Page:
Once the Clippers traded for Randolph (and his toxic contract) last season, I thought the bar for NBA general managers had hit a new low thanks to Mike Dunleavy and his wily ways. But Dunleavy proved that he wasn’t the dumbest GM in the league when he convinced the Memphis Grizzlies to take on the final two years Randolph’s contract at the tune of $33.3 million. Remember that $25 million or so of cap space that the Grizzlies were going to have next summer? Yeah, that’s down to about $8 million with this brilliant move. Just when it looked like Chris Wallace was going to rehab his image after the Pau Gasol trade — Marc Gasol panning out, trading for O.J. Mayo — he goes and does this. Sigh.

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Turkoglu agrees to terms with the Blazers

Per TrueHoop…

Although a verbal commitment may be announced sooner, the terms of the contract cannot be finalized until Wednesday when the NBA informs teams what the 2009-10 salary cap will be.

The Orlando Magic’s recent trade for Vince Carter, who has a large salary and plays small forward — which is Turkoglu’s position — made it highly unlikely Turkoglu would be back in Orlando.

The Toronto Raptors expressed interest in Turkoglu, but were constrained by their other efforts to keep Shawn Marion and Carlos Delfino.

Turkoglu, a 6-10 forward from Turkey who played a prominent role in the Magic’s recent trip to the NBA Finals, had been looking for a five-year deal in the neighborhood of $50 million.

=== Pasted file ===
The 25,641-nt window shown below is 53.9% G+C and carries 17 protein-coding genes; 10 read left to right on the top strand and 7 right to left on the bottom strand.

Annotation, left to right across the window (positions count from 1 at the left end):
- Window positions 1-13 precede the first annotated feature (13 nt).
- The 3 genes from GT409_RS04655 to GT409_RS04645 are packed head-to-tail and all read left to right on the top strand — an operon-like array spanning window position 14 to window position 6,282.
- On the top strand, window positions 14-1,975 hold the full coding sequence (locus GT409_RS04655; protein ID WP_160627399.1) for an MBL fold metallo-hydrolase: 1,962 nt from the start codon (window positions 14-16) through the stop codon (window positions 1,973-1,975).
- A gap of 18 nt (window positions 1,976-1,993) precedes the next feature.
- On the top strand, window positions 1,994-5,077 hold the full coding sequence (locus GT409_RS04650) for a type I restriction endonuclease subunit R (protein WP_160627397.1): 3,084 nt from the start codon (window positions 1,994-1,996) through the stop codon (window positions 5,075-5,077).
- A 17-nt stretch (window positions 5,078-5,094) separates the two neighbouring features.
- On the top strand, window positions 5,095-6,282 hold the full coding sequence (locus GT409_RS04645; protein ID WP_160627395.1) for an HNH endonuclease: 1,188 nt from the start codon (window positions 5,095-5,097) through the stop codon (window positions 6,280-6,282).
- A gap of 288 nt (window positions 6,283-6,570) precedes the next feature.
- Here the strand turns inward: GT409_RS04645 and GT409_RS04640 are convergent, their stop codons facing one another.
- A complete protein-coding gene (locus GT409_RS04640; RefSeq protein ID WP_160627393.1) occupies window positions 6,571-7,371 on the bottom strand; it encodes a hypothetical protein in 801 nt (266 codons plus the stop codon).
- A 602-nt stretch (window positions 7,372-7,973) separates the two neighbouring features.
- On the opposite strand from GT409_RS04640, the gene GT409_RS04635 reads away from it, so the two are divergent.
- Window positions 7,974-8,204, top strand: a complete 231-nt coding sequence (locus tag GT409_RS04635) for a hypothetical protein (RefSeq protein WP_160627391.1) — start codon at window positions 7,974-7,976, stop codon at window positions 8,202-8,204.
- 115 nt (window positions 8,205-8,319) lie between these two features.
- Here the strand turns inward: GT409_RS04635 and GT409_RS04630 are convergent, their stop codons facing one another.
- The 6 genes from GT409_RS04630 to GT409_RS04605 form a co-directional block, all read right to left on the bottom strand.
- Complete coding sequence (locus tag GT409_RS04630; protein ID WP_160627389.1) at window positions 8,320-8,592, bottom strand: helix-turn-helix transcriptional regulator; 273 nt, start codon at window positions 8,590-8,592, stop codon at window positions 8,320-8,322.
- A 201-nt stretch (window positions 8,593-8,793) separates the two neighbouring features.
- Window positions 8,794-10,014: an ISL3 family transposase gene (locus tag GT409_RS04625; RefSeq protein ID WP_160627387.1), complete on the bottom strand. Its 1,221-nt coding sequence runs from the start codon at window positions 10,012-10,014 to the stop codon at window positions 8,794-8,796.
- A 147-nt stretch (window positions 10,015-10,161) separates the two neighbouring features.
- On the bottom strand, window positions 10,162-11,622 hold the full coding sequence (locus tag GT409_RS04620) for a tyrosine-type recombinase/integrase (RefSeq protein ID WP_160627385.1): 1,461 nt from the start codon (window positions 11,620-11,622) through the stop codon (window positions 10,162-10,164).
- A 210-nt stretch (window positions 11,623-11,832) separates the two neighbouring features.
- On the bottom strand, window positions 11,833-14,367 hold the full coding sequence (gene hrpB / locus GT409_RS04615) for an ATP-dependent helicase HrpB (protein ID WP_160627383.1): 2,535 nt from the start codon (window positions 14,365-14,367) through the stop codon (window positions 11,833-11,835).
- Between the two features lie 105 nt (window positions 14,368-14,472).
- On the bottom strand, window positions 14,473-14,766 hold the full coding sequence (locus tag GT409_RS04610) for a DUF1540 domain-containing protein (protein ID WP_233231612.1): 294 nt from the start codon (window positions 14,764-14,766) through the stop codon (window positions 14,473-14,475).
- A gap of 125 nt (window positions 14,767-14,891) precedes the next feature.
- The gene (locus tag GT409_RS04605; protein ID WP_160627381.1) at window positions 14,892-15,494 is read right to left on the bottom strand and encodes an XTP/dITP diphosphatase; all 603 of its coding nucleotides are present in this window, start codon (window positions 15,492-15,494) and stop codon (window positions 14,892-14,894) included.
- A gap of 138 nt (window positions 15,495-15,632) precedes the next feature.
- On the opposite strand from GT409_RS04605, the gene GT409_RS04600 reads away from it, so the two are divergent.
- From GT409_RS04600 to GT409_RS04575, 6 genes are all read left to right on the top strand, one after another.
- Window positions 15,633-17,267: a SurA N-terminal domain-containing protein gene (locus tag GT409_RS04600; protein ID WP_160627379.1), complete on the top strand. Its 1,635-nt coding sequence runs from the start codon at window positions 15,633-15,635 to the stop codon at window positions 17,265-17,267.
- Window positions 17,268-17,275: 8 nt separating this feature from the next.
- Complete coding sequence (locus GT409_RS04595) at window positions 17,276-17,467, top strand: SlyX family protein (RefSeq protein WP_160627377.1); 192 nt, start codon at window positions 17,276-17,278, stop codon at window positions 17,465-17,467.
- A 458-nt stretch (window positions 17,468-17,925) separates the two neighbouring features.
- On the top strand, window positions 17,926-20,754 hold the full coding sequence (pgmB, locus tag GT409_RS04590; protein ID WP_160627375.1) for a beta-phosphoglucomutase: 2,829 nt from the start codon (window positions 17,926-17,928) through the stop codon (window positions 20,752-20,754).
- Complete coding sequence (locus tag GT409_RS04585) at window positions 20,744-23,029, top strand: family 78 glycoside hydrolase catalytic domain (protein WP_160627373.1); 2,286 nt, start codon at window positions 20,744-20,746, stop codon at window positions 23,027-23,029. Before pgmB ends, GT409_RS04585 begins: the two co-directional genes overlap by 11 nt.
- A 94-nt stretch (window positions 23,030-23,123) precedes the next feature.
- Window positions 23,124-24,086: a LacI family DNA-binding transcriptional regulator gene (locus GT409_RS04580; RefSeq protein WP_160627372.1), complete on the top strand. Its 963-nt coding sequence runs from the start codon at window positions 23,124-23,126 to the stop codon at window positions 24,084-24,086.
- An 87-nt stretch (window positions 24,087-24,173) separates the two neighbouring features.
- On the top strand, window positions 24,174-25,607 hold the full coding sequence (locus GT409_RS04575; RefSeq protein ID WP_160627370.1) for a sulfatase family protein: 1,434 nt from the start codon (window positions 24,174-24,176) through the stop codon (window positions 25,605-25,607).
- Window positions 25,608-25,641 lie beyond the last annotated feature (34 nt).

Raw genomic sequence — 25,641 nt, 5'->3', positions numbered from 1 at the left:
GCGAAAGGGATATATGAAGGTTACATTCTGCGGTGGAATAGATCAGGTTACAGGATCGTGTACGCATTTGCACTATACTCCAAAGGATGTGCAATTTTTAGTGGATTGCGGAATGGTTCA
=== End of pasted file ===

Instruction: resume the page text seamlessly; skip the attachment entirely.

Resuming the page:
Five years and $50 million is a lot for Turkoglu, who is already 30 years-old and isn’t particularly efficient statistically. But his game is a pretty good fit for the Blazers, who want to space the court for Brandon Roy. Turkoglu is a good enough shooter to do that, plus he can handle the ball really well for a small forward, which help to take the pressure off of Roy. In fact, with Roy at the two and Turkoglu at the three, there’s enough ball handling there that the team doesn’t have to play with a traditional point guard. This may open up minutes for Rudy Fernandez, who was reportedly upset about the Blazers’ interest in Turkoglu.

The other thing to remember is that the Blazers’ cap space wasn’t going to last. They have to sign both Roy and LaMarcus Aldridge to big extensions as soon as this summer and Greg Oden will be eligible for an extension next summer. It was sort of a “use it or lose” it scenario for the Blazers, and owner Paul Allen has never been afraid to spend. They added a versatile, experienced small forward who proved in the playoffs that he knows how to win. $10 million per season is a lot for Turkoglu, but his game should age pretty well, so at worst the Blazers should get quality play for the first three or four years of the deal.

What’s lost in all of this is the fact that Orlando will not be bringing back the core that went to the Finals this year. Chemistry is a rare quality and the Magic may rue the day that they brought in Vince Carter and waved goodbye to Turkoglu. After all, there were two overtime games in the first four, and the Lakers won both. Had those games gone the other way, the Magic would have led the series 3-1 with Game 5 at home to clinch the title. They didn’t need to tinker this much, and GM Otis Smith may eventually regret it.